Where did you get the chimneys for the 813s?  That's a nice approach.

73, Al
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« Reply #9 on: April 16, 2008, 03:14:43 PM »

There's something missing... I don't see a single alligator clip lead anywhere. Sup with dat???

It all looks really nice Tom!

73,

Rob
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K1JJ
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« Reply #10 on: April 16, 2008, 03:16:18 PM »

This has to be the most unique approach to enclosing a HB TX I've ever seen!  I would have never thought of this approach.  My last HV TX was enclosed in cane metal which is just about impossible to find these days.  I wonder if there would be an easy way to sandwich copper screening with the plastic panels with a real see-through but shielded enclosure.  HMMM.  Perhaps one could use thinner plastic sheets with copper screening as the "fill" in the sandwich.  Gotta think some more about this.  Nice work!

Where did you get the chimneys for the 813s?  That's a nice approach.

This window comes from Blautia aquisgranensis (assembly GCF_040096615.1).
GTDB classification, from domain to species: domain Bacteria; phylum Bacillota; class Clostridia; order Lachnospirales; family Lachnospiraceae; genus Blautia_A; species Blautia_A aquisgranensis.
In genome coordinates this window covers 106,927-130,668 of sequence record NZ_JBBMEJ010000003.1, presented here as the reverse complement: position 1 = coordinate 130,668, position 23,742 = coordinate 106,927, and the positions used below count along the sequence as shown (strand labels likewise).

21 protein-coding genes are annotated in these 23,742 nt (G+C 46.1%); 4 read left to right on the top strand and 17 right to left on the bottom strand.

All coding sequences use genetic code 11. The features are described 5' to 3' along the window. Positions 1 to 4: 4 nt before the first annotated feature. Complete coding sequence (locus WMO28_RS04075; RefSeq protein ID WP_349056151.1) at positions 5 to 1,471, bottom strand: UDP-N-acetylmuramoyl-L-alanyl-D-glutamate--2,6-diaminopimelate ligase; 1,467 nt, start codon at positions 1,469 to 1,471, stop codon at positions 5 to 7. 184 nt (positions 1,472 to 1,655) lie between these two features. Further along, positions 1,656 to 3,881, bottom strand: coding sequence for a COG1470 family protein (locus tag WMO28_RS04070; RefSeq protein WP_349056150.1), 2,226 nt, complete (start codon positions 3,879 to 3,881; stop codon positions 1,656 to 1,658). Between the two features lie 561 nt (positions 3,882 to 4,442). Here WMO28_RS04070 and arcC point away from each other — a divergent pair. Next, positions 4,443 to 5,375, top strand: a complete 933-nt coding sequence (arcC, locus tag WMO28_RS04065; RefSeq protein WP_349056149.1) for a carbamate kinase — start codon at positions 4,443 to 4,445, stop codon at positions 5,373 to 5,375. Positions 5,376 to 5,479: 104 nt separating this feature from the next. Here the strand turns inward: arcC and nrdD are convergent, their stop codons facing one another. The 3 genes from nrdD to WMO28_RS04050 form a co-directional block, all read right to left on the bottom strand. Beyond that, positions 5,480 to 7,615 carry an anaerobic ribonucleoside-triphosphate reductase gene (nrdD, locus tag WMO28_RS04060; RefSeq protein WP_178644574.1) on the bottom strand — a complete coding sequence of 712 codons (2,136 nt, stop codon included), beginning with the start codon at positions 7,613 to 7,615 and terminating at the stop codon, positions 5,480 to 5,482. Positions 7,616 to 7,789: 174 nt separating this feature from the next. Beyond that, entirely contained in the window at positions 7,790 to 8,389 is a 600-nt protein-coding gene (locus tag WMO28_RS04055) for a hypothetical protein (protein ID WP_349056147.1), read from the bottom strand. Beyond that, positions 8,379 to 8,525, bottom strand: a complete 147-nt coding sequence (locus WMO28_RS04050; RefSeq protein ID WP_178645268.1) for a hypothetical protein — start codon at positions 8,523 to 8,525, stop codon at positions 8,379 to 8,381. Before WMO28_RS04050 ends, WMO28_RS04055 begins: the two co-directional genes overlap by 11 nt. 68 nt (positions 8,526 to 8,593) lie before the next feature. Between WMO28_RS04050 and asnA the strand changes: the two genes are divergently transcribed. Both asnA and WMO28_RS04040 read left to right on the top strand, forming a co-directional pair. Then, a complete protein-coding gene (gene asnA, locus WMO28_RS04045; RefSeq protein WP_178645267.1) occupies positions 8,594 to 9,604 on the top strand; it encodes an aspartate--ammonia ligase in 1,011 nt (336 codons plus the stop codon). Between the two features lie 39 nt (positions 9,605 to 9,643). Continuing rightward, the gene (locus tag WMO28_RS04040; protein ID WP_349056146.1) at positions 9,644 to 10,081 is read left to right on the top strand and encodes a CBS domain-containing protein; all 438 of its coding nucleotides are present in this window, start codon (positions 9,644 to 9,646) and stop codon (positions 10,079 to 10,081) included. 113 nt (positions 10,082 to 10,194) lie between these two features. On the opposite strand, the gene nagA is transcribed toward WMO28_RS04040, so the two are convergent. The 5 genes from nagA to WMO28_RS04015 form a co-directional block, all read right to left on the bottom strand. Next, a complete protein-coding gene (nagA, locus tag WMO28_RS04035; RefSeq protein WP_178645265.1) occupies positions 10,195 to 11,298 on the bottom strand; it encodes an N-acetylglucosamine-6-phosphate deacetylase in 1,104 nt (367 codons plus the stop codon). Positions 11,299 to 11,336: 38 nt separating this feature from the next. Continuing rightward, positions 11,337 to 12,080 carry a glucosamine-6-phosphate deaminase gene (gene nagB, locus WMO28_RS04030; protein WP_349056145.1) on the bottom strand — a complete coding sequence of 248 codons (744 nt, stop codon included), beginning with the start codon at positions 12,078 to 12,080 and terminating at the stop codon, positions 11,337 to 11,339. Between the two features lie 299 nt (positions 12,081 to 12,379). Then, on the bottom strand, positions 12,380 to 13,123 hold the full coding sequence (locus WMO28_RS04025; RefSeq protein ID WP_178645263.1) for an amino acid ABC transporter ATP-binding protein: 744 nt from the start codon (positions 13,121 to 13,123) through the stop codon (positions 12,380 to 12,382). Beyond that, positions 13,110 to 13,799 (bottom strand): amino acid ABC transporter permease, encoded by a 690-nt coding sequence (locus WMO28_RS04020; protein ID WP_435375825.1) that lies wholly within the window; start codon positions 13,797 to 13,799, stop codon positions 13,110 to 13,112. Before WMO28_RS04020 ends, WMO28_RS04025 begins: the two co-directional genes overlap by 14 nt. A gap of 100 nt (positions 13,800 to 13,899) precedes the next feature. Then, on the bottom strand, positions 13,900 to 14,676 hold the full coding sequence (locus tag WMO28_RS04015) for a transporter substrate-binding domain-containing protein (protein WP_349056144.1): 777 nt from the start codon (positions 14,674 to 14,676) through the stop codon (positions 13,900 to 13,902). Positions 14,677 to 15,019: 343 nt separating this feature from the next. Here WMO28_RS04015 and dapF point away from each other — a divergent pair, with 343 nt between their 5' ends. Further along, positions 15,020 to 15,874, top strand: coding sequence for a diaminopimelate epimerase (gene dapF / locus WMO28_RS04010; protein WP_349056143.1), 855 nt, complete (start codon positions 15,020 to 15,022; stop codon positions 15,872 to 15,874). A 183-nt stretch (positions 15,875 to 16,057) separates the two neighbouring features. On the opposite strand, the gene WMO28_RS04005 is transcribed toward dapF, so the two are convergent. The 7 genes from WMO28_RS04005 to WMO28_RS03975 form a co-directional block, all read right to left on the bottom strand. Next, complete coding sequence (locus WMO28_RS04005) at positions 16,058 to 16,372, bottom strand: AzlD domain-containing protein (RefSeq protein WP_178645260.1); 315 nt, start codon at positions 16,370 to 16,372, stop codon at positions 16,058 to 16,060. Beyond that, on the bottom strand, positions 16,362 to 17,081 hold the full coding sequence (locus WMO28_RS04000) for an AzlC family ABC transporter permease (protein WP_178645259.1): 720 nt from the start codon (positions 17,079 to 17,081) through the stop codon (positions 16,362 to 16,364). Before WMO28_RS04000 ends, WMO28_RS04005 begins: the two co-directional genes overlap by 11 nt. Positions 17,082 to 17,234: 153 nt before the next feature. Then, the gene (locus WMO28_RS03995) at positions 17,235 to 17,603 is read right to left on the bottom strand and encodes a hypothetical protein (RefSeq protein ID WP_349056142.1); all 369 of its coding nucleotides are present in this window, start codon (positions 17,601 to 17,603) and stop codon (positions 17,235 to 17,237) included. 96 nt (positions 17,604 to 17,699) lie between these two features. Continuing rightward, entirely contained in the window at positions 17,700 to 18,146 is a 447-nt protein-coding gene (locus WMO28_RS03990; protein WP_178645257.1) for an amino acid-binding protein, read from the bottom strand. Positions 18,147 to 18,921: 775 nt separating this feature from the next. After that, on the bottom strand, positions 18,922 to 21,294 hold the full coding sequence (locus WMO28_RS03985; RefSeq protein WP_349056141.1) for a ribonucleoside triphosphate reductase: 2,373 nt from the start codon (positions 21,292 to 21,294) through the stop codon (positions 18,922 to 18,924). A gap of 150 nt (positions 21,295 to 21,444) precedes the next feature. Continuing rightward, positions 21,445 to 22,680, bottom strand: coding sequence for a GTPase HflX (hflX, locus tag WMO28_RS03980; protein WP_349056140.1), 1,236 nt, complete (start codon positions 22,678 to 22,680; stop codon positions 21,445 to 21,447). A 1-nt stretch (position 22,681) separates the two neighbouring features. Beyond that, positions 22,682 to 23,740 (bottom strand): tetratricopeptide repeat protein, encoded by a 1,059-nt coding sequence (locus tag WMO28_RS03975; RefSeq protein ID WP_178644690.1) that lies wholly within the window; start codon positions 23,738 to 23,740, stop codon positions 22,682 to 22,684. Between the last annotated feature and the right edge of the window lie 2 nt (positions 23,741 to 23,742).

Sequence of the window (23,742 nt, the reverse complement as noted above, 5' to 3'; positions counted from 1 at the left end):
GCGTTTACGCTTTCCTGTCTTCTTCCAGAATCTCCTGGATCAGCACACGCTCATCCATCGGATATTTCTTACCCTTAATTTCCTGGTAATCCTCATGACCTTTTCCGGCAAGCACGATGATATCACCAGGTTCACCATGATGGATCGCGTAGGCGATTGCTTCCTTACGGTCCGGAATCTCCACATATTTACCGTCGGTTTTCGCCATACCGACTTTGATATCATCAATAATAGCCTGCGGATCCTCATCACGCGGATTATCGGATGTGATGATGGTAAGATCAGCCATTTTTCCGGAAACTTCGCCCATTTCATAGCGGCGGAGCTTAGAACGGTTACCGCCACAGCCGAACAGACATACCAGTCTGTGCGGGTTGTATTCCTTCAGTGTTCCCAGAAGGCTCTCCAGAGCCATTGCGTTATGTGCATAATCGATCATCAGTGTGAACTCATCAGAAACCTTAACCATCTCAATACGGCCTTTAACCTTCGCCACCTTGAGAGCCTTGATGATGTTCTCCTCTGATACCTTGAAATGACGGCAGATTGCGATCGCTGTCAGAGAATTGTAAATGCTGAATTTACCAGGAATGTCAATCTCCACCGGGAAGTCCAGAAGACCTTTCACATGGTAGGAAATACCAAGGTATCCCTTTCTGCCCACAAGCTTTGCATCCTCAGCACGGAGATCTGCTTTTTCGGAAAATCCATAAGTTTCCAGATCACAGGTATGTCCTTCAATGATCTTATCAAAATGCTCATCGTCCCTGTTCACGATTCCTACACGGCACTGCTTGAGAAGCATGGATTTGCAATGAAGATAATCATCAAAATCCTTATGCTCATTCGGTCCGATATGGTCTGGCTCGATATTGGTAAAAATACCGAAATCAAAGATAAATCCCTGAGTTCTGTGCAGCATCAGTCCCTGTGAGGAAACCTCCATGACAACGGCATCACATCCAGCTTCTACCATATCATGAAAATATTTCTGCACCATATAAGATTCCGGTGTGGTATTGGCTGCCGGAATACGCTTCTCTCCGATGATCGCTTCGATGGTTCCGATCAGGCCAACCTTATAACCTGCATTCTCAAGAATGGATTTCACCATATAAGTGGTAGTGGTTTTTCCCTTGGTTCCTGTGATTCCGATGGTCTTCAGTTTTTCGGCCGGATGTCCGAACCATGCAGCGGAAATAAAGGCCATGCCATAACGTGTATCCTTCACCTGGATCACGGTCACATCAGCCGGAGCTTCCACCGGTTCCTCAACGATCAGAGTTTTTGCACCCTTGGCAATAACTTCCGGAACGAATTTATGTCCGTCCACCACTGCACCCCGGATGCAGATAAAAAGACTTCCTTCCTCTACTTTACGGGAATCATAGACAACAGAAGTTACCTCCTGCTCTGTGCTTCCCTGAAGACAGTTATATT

73, Al


Thanks for the comments, guys!

Al:  Here's a link to a thread about the Lentz lantern chimneys. They are about $5 each a few years back.  The one in this thread fits perfectly over the 813. I also drill 3/8" holes around the tube socket in the aluminum to increase air flow.
http://amfone.net/Amforum/index.php?topic=6279.0

Yes, copper screening between two thin pieces of Plexiglas is an even better idea. Looking at the tubes is fun, but I also like to look at the parts and construction, cuz it's so easy to forget when they get locked away behind aluminum or steel plate.  I look the rigs over every day - can't do that easily with my external anus linears which are in 19", 6' racks.


Bruce: Are you going to post some shots of your new HB rigs?  What are they?


Frank: Yes, a triple trash can integrator. Trash cans wuda worked, but actually they're 5 gallon plastic pails, often used in construction.  Found in hardware stores for about $7 each. I had to keep them compact to fit into the limited space.

T

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“Remember, remember, this is now, and now, and now. Live it, feel it, cling to it. I want to become acutely aware of all I’ve taken for granted.”  -  Sylvia Plath

Favorite Song - Trololo thru the years:  
https://www.youtube.com/watch?v=IVqUecYGnoM
K1JJ